The Mountain State’s TRUSTED news source.

Click here to stay informed and subscribe to The Charleston Gazette-Mail.

Click #isupportlocal for more information on supporting our local journalists.


Learn more about HD Media

“Change is coming whether we seek it or not. Too many inside and outside the coalfields have looked the other way when it comes to recognizing and addressing specifically what that change must be, but we can look away no longer. We must act, while acting in a way that has real, positive impact on the people who are most affected by this change.”

The above quote is from a document released in April by the United Mine Workers of America, titled “Preserving Coal Country.” On June 16 there was a bill introduced in the U.S. Senate that addresses the changes occurring in coal country in a real, positive and substantial manner.

Introduced by Sens. Sheldon Whitehouse, D-R.I., and Brian Schatz, D-Hawaii, the Save Our Futures Act proposes a comprehensive list of support for coal miners and coal-fired power plant workers affected by the transitions occurring in the ways that we produce energy.

For workers and their families, the bill includes:

n Five years of full wage replacement.

n Continuation of health care for five years based on previous employment.

n Continuation of pension contributions for five years also based on level from previous employer.

n Establishment of a G.I. Bill type program to provide educational benefits to affected workers and their children.

The bill also makes sure that the communities that have contributed so much are not left behind in this transition. Proposed support for communities would include:

n Replacement of lost tax revenue, for local governments, on a sliding scale, over a 10-year time period.

n Increased investment in abandoned mine reclamation, coal ash pond remediation and orphan oil well recovery.

Stories you might like

n Increased investment in agencies important to community economic development such as the Appalachian Regional Commission.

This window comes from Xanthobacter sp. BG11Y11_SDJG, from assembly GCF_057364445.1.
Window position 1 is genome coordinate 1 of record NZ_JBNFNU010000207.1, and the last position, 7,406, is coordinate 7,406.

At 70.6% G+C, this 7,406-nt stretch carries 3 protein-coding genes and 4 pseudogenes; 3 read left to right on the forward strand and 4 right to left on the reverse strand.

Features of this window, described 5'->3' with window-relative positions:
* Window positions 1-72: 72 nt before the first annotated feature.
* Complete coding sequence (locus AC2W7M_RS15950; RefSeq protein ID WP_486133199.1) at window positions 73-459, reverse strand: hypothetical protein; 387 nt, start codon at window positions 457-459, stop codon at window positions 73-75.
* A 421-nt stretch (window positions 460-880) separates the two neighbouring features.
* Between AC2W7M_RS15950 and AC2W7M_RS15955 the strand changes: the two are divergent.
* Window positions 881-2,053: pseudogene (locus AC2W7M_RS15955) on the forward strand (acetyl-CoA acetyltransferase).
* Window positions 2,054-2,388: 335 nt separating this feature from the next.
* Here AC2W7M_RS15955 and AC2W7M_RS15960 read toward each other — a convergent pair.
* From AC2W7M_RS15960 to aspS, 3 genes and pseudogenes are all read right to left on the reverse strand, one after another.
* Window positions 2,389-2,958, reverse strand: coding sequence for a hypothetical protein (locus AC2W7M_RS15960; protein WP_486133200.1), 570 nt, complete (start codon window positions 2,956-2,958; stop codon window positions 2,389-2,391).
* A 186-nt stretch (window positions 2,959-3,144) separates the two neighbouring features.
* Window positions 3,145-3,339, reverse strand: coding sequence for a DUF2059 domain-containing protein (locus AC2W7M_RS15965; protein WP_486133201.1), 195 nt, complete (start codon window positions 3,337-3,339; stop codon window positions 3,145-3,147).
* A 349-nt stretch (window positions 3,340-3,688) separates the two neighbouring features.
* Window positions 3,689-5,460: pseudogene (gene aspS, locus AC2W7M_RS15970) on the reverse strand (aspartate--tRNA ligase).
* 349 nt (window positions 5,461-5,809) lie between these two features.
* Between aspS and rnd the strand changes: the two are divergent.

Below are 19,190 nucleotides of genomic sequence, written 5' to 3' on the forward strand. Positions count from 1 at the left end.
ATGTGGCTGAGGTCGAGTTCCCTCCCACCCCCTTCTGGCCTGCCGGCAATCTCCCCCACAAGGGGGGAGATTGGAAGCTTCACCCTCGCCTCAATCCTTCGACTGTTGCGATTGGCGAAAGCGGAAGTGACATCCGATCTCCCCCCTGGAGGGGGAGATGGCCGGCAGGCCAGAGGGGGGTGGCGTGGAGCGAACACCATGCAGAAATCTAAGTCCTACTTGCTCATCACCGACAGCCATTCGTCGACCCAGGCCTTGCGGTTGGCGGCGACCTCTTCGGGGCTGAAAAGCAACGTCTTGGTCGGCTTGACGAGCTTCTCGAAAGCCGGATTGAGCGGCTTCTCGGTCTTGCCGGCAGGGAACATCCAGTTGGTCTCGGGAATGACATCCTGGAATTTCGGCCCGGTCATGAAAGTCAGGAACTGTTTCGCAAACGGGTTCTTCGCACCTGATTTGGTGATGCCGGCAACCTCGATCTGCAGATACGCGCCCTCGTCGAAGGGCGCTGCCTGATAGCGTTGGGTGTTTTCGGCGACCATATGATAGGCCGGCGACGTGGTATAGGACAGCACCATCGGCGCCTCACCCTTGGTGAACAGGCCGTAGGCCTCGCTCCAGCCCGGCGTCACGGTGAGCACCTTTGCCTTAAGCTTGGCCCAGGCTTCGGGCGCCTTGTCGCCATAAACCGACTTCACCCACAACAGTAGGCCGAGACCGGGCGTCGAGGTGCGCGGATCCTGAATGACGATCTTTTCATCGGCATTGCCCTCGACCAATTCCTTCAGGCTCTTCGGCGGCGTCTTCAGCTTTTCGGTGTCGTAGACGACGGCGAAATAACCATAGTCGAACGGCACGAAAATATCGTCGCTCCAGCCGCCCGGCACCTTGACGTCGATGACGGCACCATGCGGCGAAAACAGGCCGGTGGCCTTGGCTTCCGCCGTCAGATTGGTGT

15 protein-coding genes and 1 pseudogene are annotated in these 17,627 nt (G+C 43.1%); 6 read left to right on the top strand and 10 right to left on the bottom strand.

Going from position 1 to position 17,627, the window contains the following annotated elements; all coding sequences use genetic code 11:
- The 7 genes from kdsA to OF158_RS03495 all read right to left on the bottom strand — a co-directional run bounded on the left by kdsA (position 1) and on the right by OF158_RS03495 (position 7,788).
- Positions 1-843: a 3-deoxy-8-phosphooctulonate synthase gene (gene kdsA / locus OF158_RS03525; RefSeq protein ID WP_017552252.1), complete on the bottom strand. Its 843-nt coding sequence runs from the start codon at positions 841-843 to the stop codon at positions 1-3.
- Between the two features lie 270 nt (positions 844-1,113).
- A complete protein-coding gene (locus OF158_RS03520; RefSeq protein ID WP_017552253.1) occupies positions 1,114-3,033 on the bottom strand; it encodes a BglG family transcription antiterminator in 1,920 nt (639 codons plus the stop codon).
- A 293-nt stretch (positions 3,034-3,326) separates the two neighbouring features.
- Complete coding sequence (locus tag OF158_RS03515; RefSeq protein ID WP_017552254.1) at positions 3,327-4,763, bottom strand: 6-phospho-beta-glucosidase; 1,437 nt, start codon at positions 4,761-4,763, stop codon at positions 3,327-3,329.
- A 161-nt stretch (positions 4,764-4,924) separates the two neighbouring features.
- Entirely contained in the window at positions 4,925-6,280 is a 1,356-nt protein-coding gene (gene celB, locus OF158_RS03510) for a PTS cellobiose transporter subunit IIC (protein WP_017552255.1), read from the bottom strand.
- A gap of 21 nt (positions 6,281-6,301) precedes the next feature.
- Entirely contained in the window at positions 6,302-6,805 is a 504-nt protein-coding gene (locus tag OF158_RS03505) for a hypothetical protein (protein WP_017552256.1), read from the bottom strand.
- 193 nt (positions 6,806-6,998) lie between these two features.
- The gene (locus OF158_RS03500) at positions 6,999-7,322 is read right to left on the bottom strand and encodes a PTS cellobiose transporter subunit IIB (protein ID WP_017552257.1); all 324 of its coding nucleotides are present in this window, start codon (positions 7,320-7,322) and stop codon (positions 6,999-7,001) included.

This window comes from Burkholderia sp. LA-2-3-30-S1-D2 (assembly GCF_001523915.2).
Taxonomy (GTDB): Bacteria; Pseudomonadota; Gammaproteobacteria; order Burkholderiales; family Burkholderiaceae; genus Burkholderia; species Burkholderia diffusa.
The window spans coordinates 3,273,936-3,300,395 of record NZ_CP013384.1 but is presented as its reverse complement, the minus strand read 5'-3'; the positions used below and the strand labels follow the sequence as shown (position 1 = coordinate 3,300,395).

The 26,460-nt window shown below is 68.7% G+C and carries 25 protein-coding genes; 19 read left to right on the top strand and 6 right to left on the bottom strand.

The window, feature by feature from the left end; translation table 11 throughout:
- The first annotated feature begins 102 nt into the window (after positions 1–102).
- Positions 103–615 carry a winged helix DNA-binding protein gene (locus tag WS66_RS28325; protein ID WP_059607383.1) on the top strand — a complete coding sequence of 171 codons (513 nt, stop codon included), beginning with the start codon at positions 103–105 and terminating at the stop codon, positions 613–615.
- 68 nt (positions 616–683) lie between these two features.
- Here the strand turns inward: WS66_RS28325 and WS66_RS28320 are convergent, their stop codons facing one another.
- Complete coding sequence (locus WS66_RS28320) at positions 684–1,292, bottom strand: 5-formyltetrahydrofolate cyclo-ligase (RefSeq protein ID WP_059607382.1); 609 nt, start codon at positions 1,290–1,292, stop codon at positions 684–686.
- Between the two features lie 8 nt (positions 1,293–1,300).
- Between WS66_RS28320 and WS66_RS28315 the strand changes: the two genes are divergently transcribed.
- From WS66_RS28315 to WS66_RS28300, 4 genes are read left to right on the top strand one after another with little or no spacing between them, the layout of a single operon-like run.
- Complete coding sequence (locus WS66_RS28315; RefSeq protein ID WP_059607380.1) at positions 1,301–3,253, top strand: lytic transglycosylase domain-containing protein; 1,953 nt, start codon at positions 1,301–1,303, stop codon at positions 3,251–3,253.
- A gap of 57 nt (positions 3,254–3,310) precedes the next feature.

n Investment of $30 million per year for 10 years in rural broadband development.

Quoting the President of the Utility Workers of America, who have endorsed this legislation, “The five years of full wage replacement, health insurance coverage, pension and educational benefits in this legislation together represent a baseline of support we must offer individuals and communities that have powered American innovation for generations.”

All told, this legislation would offer approximately $120 billion over 10 years to fossil fuel workers and their communities as part of its Energy Veterans Package.

Of course, the driver of this need for action is our changing climate. The Save Our Futures Act will take a robust approach to addressing climate change by placing a substantial fee on greenhouse gas emissions and rebating 70% of the fees collected to low- and middle-income households on a semi-annual basis.

This approach will reduce our greenhouse gas emissions by 50% after 10 years and help to ensure that global temperature change is kept below 1.5 degrees Celsius.

The reality is that we can no longer say that change is coming. Change to our climate is happening now as are the ways that we produce our energy. In the past 10 years employment in the U.S. coal industry has declined by over 50%.

To quote the UMWA, “The devastating impact on families and communities cannot be overstated. Divorce, drug addiction, imprisonment and suicide rates are all on the rise. Poverty levels are creeping back up in Northern and Central Appalachia, the heart of coal country. For every one direct coal job that has been lost, four other jobs have disappeared in these communities, meaning a quarter of a million jobs have already been lost.”

The need for urgent action is now. Sens. Joe Manchin, D-W.Va., and Shelley Moore Capito, R-W.Va., have both acknowledged the need to take steps to address climate change as well as the downturn our coal communities are dealing with. The problem is that their approaches to date just haven’t risen to the level of urgency required.

We are in need of a bold, dynamic, far-reaching and comprehensive pathway to addressing what are certainly the most important issues of our time. The Save Our Futures Act provides that pathway and I strongly urge our two senators to support this legislation.

Jim Probst, of Hamlin, is co-state coordinator of the West Virginia Citizens Climate Lobby.

Recommended for you